Christian Pfister | University of Orléans


digital euro , legal tender

JEL Codes:

E42 , E58

The views expressed are those of the author and do not commit the University of Orléans. The author would like to thank Françoise Drumetz and Nicolas de Sèze for their remarks and remains solely responsible for any errors.

That the digital euro should be legal tender is usually taken for granted. This measure is supported both by the European Central Bank (ECB) in its communication on the digital euro and by the European Commission in its Proposal for a Regulation on the establishment of the digital euro (European Commission, 2023a). However, making the digital euro legal tender would raise serious practical difficulties. Furthermore, the expected benefits of this decision are unlikely to obtain. In fact, making the digital euro legal tender could even undo some the expected benefits of its launch and entail risks. Overall, the notion of legal tender appears unfit in a digital environment where agents have a wide choice of payment instruments: legal tender is a barbarous relic.


Table 1: Digital euro legal tender – Expected benefits and risks

1. A measure which is taken for granted

To recall, legal tender implies that a payment in it cannot be refused by the payee. In the euro area, it is a feature attached only to the cash component (banknotes and coins) of money, although there are variations on what legal tender means in member states. Inter alia, national laws may impose restrictions as to maximal amounts that can be paid with coins or notes, with a view to limiting illicit transactions and maximising tax revenue.1

The idea that a central bank digital currency (CBDC)2 should be legal tender is predicated on the assimilation of CBDC to “a digital form of cash”. This assimilation is usually taken for granted: following a Darwinian approach, cash would have to adapt, as a living specie, to the evolution of society towards digitalization, or else would be doomed to disappear, which most people would regret. However, this adaptation is paradoxically understood as keeping its main features, including legal tender, unchanged, which creates practical difficulties (see section 2).

The “digital form of cash” (or even “digital cash”) phrase is widely propagated in the media, but it is also widely used by official institutions, starting with central banks, which usually picture CBDC as a complement to cash fitted for a digitalized economy. In the case of the European Central Bank (ECB), one can refer to ECB (2023a), quoting Christine Lagarde (“We envisage a digital euro as a digital form of cash that can be used for all digital payments.”).3 Regarding the European Commission’s proposal for a Regulation on the establishment of the digital euro (European Commission, 2023a), it states that “The objective of this proposal is to ensure that central bank money with the status of legal tender remains available to the general public” (page 2). The justification put forward is seemingly that “Legal tender status is a defining characteristic of central bank money” (page 20). However, reserves are central bank money but are not legal tender, whereas coins are legal tender but are not issued by central banks in most member states. In its opinion on the European Commission’s proposal, the ECB has expressed broad support for the provisions related to legal tender (ECB, 2023b).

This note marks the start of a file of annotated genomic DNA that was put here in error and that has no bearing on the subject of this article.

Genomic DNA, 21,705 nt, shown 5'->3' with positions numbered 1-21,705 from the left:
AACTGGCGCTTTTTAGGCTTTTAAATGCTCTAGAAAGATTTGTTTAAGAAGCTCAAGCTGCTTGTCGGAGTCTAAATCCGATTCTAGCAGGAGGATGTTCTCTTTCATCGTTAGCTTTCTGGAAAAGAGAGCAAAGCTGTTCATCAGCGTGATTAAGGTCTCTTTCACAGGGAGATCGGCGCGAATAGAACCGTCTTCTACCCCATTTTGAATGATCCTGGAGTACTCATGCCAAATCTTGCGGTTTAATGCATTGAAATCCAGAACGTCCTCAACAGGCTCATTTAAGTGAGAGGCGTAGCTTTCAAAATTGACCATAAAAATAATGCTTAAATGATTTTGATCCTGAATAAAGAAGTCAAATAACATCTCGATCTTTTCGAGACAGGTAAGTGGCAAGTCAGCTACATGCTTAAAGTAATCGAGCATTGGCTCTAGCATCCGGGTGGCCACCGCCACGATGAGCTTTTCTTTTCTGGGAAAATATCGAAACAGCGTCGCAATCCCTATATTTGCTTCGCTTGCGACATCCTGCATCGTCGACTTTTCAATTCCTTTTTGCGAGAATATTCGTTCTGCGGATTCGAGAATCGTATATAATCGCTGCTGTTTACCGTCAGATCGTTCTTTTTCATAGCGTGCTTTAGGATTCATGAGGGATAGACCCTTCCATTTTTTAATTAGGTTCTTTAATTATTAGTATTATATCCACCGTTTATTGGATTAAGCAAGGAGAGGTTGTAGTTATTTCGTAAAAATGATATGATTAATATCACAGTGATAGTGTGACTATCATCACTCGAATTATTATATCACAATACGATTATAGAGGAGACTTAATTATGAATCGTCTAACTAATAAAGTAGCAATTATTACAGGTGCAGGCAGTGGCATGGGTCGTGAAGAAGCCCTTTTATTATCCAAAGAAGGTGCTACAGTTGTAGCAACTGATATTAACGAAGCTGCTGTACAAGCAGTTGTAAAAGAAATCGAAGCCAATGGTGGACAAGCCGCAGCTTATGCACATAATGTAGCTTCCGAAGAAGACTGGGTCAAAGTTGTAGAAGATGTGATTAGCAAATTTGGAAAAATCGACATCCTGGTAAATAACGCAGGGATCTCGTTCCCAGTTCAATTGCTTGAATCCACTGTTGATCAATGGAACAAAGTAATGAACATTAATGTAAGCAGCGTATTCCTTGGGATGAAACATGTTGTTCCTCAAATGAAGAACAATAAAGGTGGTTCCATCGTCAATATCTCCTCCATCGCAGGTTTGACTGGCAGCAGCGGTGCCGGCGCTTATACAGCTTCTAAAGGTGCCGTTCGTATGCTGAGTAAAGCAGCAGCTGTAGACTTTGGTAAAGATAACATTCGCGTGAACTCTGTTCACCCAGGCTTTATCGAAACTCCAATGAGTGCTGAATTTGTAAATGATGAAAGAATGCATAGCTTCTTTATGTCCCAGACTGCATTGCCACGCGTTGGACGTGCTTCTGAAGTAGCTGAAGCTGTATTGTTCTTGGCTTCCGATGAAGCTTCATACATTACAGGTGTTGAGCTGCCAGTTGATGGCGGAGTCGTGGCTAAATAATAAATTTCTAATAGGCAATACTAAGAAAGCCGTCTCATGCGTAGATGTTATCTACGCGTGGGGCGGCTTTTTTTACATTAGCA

2. Practical difficulties

However, “digital form of cash” is an oxymoron, for two sorts of reasons:

  • The features of cash widely differ from those of a digital means of payment: cash is difficult and risky to use in remote transactions; it cannot be used online; it is can easily be lost or robbed; it is difficult to pay a non-zero interest on it; it is very efficient in protecting privacy. By contrast, CBDC would be easy and safe to use in remote transactions, could be used online (and also most likely offline), would be securely held, could pay a non-zero interest rate and would not offer the same level of privacy as cash, if only to enable the implementation of anti-money laundering and combatting the financing of terrorism (AML/CFT) measures. Incidentally, those features that differentiate cash from CBDC also make it different from deposits. Therefore, cash is inevitably a complement to both CBDC and deposits. In the “triangular” relationship between cash, deposits and CBDC, the issue is thus not whether the digital euro could complement existing cash with a digitalized form of it; it is whether CBDC could complement deposits.